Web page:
Mood-boosting Bacteria Found in Dirt

Girl planting in garden Even if you don’t love gardening, digging in the dirt may be good for your health—-and it has nothing to do with a love of nature or the wonder of watching things grow. The secret may be in the dirt itself: a bacterium called Mycobacterium vaccae that acts like an antidepressant once it gets into your system.

That’s right. A living organism that acts like a mood-booster on the human brain, increasing serotonin levels and making people feel happier. It was accidentally discovered about 10 years ago, when Dr. Mary O’Brien, an oncologist at the Royal Marsden Hospital in London, tried an experimental treatment for lung cancer. She inoculated patients with the killed bacteria to boost their immune system. It did that, but it also improved her patients’ emotional health, vitality, and general cognitive function.

These studies helped them understand how the body communicates with the brain and why a healthy immune system is important for maintaining mental health. They also leave us wondering if we shouldn’t all be spending more time playing in the dirt!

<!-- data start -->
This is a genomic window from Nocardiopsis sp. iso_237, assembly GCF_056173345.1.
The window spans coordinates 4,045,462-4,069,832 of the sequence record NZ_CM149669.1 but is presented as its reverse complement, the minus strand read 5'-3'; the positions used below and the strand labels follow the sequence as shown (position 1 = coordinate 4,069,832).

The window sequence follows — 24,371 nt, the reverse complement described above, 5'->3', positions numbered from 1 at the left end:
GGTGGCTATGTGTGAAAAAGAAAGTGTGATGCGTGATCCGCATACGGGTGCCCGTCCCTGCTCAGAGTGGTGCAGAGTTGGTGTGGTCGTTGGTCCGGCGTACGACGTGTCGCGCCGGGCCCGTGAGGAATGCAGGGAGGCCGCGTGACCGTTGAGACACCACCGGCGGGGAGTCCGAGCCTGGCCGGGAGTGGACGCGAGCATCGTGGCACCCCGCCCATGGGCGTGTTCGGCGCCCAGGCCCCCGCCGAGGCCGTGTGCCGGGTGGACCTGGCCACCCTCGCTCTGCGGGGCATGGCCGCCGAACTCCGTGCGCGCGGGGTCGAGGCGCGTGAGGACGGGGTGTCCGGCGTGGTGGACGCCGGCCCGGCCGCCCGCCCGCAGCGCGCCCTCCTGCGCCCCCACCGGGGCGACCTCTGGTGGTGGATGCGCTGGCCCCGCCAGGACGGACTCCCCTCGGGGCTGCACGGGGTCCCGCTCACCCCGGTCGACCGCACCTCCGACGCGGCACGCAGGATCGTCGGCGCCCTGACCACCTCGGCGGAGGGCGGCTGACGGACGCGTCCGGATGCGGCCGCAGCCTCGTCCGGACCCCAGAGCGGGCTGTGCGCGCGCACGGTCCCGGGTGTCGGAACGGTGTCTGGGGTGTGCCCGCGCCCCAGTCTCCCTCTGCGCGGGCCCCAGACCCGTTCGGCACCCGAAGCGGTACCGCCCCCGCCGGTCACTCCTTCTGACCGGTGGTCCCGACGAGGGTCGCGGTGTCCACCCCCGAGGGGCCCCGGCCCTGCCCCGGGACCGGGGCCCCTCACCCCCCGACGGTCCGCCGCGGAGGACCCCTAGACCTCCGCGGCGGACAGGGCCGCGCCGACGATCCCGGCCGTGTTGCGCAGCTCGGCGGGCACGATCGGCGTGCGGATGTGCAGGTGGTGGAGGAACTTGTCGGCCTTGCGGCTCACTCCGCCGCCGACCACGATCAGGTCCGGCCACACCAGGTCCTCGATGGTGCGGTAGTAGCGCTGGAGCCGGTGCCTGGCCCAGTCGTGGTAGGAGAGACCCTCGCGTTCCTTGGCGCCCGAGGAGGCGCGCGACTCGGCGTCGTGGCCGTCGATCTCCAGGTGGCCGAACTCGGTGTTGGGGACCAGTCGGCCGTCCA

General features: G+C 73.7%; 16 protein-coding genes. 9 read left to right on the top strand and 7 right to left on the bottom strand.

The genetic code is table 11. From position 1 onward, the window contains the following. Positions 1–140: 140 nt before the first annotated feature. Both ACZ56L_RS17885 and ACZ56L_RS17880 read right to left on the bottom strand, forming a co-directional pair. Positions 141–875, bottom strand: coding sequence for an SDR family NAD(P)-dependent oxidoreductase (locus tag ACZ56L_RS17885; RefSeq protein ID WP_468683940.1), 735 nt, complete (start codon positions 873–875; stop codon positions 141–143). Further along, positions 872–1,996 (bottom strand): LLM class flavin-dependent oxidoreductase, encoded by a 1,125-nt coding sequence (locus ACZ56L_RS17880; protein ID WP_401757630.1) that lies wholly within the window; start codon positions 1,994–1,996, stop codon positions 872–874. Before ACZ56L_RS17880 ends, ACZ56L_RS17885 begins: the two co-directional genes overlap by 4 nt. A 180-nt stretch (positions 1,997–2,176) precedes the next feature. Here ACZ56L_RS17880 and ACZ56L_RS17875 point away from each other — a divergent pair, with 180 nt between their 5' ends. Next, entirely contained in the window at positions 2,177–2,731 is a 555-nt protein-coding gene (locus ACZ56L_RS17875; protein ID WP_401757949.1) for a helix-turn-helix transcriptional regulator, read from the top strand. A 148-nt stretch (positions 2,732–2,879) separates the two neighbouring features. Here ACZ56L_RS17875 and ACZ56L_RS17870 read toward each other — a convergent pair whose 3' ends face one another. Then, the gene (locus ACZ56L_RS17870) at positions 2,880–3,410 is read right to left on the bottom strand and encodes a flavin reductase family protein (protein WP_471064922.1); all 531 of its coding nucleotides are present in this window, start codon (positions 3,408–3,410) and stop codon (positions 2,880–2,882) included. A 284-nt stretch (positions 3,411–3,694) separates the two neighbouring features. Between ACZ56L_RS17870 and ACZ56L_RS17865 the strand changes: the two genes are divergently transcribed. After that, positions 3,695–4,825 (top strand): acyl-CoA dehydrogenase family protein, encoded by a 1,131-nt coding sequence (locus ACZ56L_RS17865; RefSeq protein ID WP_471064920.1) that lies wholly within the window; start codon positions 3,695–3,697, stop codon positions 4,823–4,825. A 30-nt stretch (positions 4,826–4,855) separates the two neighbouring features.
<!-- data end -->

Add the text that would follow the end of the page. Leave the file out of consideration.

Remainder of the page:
It raises the intriguing idea of a future where doctors could treat clinical depression with a simple vaccine. In the meantime, people seeking a bit of a boost may be able to find it in their own backyards. I wouldn’t recommend inhaling or eating dirt, of course. But, this spring, I am looking forward to spending more time getting dirty! Please join me!!!

4 Responses to Mood-boosting Bacteria Found in Dirt

  1. Randy Smith says:

    No wonder kids love playing in the dirt!

  2. Great article! I’m putting it up in our lunchroom here at work.

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